While I’m not so sure I’m with them on the dues (public union dues have grown at several times wage inflation in the last 30 years); I am with them on the right to negotiate. Public Employees are human too- and while they need more scrutiny from “who will watch the watchers” standpoint, they certainly should have the right to negotiate on more than just wages & benefits. Disciplinary schemes, workplace safety, PUBLIC safety, these should all be concerns of a public employees union of any stripe.

    And if we take away human rights from them, how can we say we uphold human rights for everybody from conception until natural death? All it takes is removing ONE person’s human rights, to begin the slippery slope of removing human rights from everybody.

    1. JohnE says:

      My understanding of Catholic social teaching is that unions should be voluntary associations. Aren’t most unions in the U.S. pretty much involuntary — you have to join if you want a job? If so, that seems to be a pretty serious defect.

      1. sjay says:

        The Wikipedia article on “union shop” might be helpful to you in getting a handle on just what the rules are in the United States. “Closed shops”, where you have to be a member of the union before you can get a job, were outlawed by the Taft-Hartley Act in 1947. The justification for union shops is preventing free riders since, when the union is the bargaining representative for a bargaining unit, it has to represent all employees in contract negotiations and grievance proceedings. I have had both private and public sector jobs since high school — the only job I ever had where I had to join a union was with UPS. During one of my stints as a public employee, I voluntarily joined AFSCME. For the last twenty years I have been in management jobs in the private sector and not been a member of a union.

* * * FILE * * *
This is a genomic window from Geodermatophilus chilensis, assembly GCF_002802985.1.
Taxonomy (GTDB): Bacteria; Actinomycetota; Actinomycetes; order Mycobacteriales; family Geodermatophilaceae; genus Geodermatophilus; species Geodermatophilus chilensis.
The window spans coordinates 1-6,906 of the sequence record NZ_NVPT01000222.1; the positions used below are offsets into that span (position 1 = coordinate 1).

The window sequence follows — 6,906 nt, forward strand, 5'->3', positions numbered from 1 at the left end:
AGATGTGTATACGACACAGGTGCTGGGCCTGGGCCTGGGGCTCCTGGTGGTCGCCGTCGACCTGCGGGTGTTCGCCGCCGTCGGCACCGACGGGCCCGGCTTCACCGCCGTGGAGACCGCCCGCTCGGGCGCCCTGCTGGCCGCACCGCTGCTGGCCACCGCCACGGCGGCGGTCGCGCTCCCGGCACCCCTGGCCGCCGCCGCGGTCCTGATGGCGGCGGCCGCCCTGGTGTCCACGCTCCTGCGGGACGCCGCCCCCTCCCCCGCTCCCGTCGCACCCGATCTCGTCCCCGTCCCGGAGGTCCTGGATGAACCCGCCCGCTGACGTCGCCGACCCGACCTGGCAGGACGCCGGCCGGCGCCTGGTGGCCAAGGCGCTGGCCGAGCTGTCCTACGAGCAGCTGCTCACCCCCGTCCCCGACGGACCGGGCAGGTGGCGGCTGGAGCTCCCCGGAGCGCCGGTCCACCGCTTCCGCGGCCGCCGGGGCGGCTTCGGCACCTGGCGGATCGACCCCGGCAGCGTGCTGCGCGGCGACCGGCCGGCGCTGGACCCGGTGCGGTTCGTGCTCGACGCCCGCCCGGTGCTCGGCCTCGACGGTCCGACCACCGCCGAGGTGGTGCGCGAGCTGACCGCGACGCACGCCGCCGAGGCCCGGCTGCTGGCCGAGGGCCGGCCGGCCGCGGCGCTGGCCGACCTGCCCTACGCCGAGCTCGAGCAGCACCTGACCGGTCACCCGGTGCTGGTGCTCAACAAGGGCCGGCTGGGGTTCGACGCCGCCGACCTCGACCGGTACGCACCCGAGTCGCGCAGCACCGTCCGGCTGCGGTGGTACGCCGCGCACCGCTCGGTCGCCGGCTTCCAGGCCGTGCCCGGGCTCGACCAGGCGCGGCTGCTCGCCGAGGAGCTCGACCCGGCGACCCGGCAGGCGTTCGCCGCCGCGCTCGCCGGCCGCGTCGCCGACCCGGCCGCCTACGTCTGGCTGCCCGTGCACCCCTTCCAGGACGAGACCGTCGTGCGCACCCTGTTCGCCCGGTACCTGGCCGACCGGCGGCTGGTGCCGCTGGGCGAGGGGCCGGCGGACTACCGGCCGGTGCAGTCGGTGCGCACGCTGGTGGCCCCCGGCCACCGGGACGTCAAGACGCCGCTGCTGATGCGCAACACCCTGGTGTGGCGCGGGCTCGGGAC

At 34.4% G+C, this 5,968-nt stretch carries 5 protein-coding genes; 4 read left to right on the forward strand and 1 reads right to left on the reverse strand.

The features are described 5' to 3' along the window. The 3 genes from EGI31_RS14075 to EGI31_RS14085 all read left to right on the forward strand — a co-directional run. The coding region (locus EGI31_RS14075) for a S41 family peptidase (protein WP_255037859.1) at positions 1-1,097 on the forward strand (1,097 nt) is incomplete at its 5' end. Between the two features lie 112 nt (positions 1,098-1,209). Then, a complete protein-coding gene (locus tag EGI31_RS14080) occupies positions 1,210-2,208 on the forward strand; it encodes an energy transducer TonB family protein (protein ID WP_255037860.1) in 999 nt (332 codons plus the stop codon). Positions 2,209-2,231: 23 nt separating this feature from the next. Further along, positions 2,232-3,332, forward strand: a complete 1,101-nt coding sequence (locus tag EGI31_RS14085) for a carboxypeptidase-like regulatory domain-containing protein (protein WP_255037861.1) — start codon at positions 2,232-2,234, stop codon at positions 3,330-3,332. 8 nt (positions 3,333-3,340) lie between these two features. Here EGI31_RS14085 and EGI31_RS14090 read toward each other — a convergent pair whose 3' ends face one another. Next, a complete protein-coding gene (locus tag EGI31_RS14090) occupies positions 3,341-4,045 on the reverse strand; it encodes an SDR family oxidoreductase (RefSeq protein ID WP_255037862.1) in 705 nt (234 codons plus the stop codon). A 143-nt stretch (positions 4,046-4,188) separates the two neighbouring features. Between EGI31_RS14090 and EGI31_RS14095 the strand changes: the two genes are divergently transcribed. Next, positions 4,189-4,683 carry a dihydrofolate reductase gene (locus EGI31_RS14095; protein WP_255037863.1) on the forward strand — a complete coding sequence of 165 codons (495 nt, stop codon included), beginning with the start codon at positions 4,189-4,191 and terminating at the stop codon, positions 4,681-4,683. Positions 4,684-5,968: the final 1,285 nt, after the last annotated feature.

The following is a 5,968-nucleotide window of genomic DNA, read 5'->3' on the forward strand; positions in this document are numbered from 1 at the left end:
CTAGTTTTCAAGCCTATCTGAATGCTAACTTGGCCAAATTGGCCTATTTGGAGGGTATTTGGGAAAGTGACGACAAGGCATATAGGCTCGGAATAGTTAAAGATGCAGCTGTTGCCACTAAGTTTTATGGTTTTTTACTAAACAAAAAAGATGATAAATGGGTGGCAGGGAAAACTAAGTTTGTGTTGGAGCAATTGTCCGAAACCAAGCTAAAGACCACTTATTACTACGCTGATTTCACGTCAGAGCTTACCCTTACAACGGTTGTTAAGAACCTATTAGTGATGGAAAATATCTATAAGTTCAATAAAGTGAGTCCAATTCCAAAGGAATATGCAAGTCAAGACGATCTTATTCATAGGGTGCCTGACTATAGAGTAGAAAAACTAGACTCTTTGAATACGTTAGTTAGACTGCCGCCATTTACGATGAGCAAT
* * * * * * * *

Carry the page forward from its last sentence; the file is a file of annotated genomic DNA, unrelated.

2. Mary says:

      Ted, you are right, the unions are ‘fighting for the right to be able to renegotiate in the future and keep the union dues flowing.’ But you cite workplace safety, public safety & many other employee issues, which are already guaranteed for all workers by state & federal laws (heard of OSHA?). Non-union employees of privately-owned businesses (the vast majority of American workers) can ‘negotiate’ salary, benefits & other issues without the help of a union, but the bottom line is their job performance vs. the ability of the employer to pay more. No employee, public or private has the right to guaranteed employment, pay raises & free benefits. Yet this is what the unions demand. To call those perks a ‘human right’ & compare them to the right to life is, well, whatever. I live in Wisconsin, & the past two weeks I have heard so many of these union members say they want OUT! But they are forced to be in the union to have their jobs. Where are their human rights?